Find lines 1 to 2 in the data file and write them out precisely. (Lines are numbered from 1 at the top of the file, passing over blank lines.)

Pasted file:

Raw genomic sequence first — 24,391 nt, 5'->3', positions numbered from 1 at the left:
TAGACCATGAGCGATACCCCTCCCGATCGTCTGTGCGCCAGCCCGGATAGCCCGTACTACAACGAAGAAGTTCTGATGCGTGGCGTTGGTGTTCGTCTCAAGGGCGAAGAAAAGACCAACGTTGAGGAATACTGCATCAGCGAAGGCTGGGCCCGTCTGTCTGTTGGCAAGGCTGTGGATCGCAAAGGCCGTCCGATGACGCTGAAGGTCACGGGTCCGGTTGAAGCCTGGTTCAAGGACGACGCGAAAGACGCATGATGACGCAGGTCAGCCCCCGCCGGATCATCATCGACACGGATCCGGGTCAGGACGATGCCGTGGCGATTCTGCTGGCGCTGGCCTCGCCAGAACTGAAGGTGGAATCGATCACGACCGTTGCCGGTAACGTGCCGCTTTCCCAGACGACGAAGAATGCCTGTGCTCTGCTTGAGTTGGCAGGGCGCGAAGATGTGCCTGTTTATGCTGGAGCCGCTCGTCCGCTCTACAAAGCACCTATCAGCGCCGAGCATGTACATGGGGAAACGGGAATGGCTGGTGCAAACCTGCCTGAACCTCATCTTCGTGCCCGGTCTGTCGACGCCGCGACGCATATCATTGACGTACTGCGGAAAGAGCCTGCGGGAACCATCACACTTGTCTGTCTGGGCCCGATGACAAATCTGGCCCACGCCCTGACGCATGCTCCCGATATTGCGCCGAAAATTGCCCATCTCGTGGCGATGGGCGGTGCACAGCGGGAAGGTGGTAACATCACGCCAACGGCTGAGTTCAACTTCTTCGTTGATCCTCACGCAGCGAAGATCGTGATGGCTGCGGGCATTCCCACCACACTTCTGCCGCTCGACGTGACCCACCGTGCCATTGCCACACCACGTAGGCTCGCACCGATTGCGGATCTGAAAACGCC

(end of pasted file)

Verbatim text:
Raw genomic sequence first — 24,391 nt, 5'->3', positions numbered from 1 at the left:
TAGACCATGAGCGATACCCCTCCCGATCGTCTGTGCGCCAGCCCGGATAGCCCGTACTACAACGAAGAAGTTCTGATGCGTGGCGTTGGTGTTCGTCTCAAGGGCGAAGAAAAGACCAACGTTGAGGAATACTGCATCAGCGAAGGCTGGGCCCGTCTGTCTGTTGGCAAGGCTGTGGATCGCAAAGGCCGTCCGATGACGCTGAAGGTCACGGGTCCGGTTGAAGCCTGGTTCAAGGACGACGCGAAAGACGCATGATGACGCAGGTCAGCCCCCGCCGGATCATCATCGACACGGATCCGGGTCAGGACGATGCCGTGGCGATTCTGCTGGCGCTGGCCTCGCCAGAACTGAAGGTGGAATCGATCACGACCGTTGCCGGTAACGTGCCGCTTTCCCAGACGACGAAGAATGCCTGTGCTCTGCTTGAGTTGGCAGGGCGCGAAGATGTGCCTGTTTATGCTGGAGCCGCTCGTCCGCTCTACAAAGCACCTATCAGCGCCGAGCATGTACATGGGGAAACGGGAATGGCTGGTGCAAACCTGCCTGAACCTCATCTTCGTGCCCGGTCTGTCGACGCCGCGACGCATATCATTGACGTACTGCGGAAAGAGCCTGCGGGAACCATCACACTTGTCTGTCTGGGCCCGATGACAAATCTGGCCCACGCCCTGACGCATGCTCCCGATATTGCGCCGAAAATTGCCCATCTCGTGGCGATGGGCGGTGCACAGCGGGAAGGTGGTAACATCACGCCAACGGCTGAGTTCAACTTCTTCGTTGATCCTCACGCAGCGAAGATCGTGATGGCTGCGGGCATTCCCACCACACTTCTGCCGCTCGACGTGACCCACCGTGCCATTGCCACACCACGTAGGCTCGCACCGATTGCGGATCTGAAAACGCC